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An environmental impact perspective of the management, treatment, and disposal of hazardous compounds generated as medical waste at selected hospitals in Cape Town, South Africa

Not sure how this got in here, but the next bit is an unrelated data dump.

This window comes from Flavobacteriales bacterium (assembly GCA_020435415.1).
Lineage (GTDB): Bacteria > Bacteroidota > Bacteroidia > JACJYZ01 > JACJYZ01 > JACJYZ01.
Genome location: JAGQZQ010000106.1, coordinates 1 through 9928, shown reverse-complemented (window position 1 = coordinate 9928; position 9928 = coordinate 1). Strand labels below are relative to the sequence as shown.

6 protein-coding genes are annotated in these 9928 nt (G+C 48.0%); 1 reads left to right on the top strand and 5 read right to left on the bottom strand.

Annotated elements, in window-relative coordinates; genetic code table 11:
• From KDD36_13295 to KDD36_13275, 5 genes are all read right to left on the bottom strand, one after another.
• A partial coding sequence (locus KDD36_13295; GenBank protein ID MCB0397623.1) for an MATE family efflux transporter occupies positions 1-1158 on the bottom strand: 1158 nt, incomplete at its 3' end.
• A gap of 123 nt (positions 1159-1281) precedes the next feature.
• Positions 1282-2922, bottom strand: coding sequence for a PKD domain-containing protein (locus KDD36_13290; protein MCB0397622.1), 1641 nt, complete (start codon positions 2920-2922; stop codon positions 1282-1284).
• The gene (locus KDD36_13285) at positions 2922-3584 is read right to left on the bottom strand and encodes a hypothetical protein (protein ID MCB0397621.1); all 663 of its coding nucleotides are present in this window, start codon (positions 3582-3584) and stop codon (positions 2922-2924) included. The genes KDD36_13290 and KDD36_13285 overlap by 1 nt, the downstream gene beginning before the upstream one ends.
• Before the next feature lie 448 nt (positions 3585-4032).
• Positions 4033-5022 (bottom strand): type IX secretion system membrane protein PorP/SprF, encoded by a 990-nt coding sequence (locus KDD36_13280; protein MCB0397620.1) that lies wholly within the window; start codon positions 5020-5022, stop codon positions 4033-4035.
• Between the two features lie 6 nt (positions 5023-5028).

Pharmaceuticals have been formulated to influence physiological systems in humans, animals, and microbes but have never been considered as potential environmental pollutants by healthcare professionals. The human body is not a barrier to chemicals, but is permeable to it. Thus after performing their in-vivo functions, pharmaceutical compound introduced into the body, exit mainly via urine and faeces. Sewage therefore contains highly complex mixtures of chemicals in various degrees of biological potency. Sewage treatment works including those in South Africa, on the other hand, are known to be inefficient in removing drugs from sewage and consequently either the unmetabolised pharmaceutical compounds or their metabolites emerge in the environment as pollutants via several trajectories. In the environment, the excreted metabolites may even undergo regeneration to the original parent molecule under bacterial influence, resulting in “trans-vivo-pharmaceutical-pol ution-cycles”. Although all incinerators are known to generate toxins such dioxins and furans from the drugs they incinerate, all the medicines disposed by the hospitals under research, were incinerated, as the preferred option of disposal. The incineration process employed was found to be environmentally unsafe. Expired and unused medicines which the general public discard as municipal solid waste become landfilled. Because many landfill sites are not appropriately engineered, the unwanted drugs landfilled therein, leach into the surrounding ground water, which is the influent source of water treatment plants. Water treatment plants, including those in South Africa, are also inefficient in eliminating pharmaceutical compounds, releasing them in sub-therapeutic concentrations into potable tap water as pollutants, the full effects of which are yet to be determined.
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